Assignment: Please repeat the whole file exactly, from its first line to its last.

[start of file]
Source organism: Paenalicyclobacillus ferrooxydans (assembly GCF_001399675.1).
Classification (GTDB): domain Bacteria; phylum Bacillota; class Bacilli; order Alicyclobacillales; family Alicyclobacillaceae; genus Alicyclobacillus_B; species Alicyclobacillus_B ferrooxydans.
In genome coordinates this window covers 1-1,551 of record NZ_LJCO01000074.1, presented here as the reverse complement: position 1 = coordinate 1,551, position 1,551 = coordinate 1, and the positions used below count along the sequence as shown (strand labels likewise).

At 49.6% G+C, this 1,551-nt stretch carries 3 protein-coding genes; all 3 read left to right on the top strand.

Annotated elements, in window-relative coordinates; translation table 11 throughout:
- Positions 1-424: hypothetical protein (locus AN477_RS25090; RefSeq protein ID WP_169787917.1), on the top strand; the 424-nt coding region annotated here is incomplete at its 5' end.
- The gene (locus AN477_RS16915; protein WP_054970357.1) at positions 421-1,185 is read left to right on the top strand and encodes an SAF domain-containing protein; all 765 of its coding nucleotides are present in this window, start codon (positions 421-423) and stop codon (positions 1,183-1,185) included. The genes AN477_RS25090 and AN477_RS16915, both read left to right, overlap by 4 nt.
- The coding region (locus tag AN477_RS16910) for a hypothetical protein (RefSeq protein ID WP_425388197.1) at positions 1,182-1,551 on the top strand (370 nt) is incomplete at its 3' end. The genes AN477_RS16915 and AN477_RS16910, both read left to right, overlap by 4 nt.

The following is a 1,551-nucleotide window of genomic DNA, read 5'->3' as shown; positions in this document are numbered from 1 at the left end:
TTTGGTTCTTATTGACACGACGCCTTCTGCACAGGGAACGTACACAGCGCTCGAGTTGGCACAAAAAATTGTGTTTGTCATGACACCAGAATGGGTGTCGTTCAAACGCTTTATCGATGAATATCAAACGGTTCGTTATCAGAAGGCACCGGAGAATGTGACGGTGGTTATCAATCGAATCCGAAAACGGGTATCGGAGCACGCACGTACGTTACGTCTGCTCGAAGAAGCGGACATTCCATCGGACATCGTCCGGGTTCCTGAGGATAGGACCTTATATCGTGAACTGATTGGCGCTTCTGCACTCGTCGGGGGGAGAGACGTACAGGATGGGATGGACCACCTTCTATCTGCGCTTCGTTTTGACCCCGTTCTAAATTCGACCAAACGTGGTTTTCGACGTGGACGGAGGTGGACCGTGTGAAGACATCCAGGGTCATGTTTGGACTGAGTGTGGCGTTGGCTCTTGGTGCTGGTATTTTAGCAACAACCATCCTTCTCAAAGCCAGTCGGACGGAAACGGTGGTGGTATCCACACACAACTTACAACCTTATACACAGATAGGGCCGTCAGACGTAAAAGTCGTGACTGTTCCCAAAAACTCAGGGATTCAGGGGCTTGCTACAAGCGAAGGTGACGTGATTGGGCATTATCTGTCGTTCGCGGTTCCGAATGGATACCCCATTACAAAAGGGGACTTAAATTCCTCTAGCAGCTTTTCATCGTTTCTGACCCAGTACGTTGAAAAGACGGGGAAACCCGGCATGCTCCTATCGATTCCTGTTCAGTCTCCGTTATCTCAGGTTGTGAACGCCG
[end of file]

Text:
Source organism: Paenalicyclobacillus ferrooxydans (assembly GCF_001399675.1).
Classification (GTDB): domain Bacteria; phylum Bacillota; class Bacilli; order Alicyclobacillales; family Alicyclobacillaceae; genus Alicyclobacillus_B; species Alicyclobacillus_B ferrooxydans.
In genome coordinates this window covers 1-1,551 of record NZ_LJCO01000074.1, presented here as the reverse complement: position 1 = coordinate 1,551, position 1,551 = coordinate 1, and the positions used below count along the sequence as shown (strand labels likewise).

At 49.6% G+C, this 1,551-nt stretch carries 3 protein-coding genes; all 3 read left to right on the top strand.

Annotated elements, in window-relative coordinates; translation table 11 throughout:
- Positions 1-424: hypothetical protein (locus AN477_RS25090; RefSeq protein ID WP_169787917.1), on the top strand; the 424-nt coding region annotated here is incomplete at its 5' end.
- The gene (locus AN477_RS16915; protein WP_054970357.1) at positions 421-1,185 is read left to right on the top strand and encodes an SAF domain-containing protein; all 765 of its coding nucleotides are present in this window, start codon (positions 421-423) and stop codon (positions 1,183-1,185) included. The genes AN477_RS25090 and AN477_RS16915, both read left to right, overlap by 4 nt.
- The coding region (locus tag AN477_RS16910) for a hypothetical protein (RefSeq protein ID WP_425388197.1) at positions 1,182-1,551 on the top strand (370 nt) is incomplete at its 3' end. The genes AN477_RS16915 and AN477_RS16910, both read left to right, overlap by 4 nt.

The following is a 1,551-nucleotide window of genomic DNA, read 5'->3' as shown; positions in this document are numbered from 1 at the left end:
TTTGGTTCTTATTGACACGACGCCTTCTGCACAGGGAACGTACACAGCGCTCGAGTTGGCACAAAAAATTGTGTTTGTCATGACACCAGAATGGGTGTCGTTCAAACGCTTTATCGATGAATATCAAACGGTTCGTTATCAGAAGGCACCGGAGAATGTGACGGTGGTTATCAATCGAATCCGAAAACGGGTATCGGAGCACGCACGTACGTTACGTCTGCTCGAAGAAGCGGACATTCCATCGGACATCGTCCGGGTTCCTGAGGATAGGACCTTATATCGTGAACTGATTGGCGCTTCTGCACTCGTCGGGGGGAGAGACGTACAGGATGGGATGGACCACCTTCTATCTGCGCTTCGTTTTGACCCCGTTCTAAATTCGACCAAACGTGGTTTTCGACGTGGACGGAGGTGGACCGTGTGAAGACATCCAGGGTCATGTTTGGACTGAGTGTGGCGTTGGCTCTTGGTGCTGGTATTTTAGCAACAACCATCCTTCTCAAAGCCAGTCGGACGGAAACGGTGGTGGTATCCACACACAACTTACAACCTTATACACAGATAGGGCCGTCAGACGTAAAAGTCGTGACTGTTCCCAAAAACTCAGGGATTCAGGGGCTTGCTACAAGCGAAGGTGACGTGATTGGGCATTATCTGTCGTTCGCGGTTCCGAATGGATACCCCATTACAAAAGGGGACTTAAATTCCTCTAGCAGCTTTTCATCGTTTCTGACCCAGTACGTTGAAAAGACGGGGAAACCCGGCATGCTCCTATCGATTCCTGTTCAGTCTCCGTTATCTCAGGTTGTGAACGCCG